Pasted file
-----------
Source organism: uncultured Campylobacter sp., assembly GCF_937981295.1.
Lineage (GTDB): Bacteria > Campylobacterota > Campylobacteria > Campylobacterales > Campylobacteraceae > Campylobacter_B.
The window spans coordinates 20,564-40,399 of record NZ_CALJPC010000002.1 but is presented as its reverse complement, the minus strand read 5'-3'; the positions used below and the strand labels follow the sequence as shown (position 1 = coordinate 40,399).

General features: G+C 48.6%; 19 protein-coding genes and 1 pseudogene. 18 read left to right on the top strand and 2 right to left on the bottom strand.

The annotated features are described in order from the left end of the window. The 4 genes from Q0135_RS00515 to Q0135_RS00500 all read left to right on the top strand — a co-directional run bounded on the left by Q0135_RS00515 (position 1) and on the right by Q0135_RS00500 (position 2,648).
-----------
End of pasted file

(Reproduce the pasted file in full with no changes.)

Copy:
Source organism: uncultured Campylobacter sp., assembly GCF_937981295.1.
Lineage (GTDB): Bacteria > Campylobacterota > Campylobacteria > Campylobacterales > Campylobacteraceae > Campylobacter_B.
The window spans coordinates 20,564-40,399 of record NZ_CALJPC010000002.1 but is presented as its reverse complement, the minus strand read 5'-3'; the positions used below and the strand labels follow the sequence as shown (position 1 = coordinate 40,399).

General features: G+C 48.6%; 19 protein-coding genes and 1 pseudogene. 18 read left to right on the top strand and 2 right to left on the bottom strand.

The annotated features are described in order from the left end of the window. The 4 genes from Q0135_RS00515 to Q0135_RS00500 all read left to right on the top strand — a co-directional run bounded on the left by Q0135_RS00515 (position 1) and on the right by Q0135_RS00500 (position 2,648).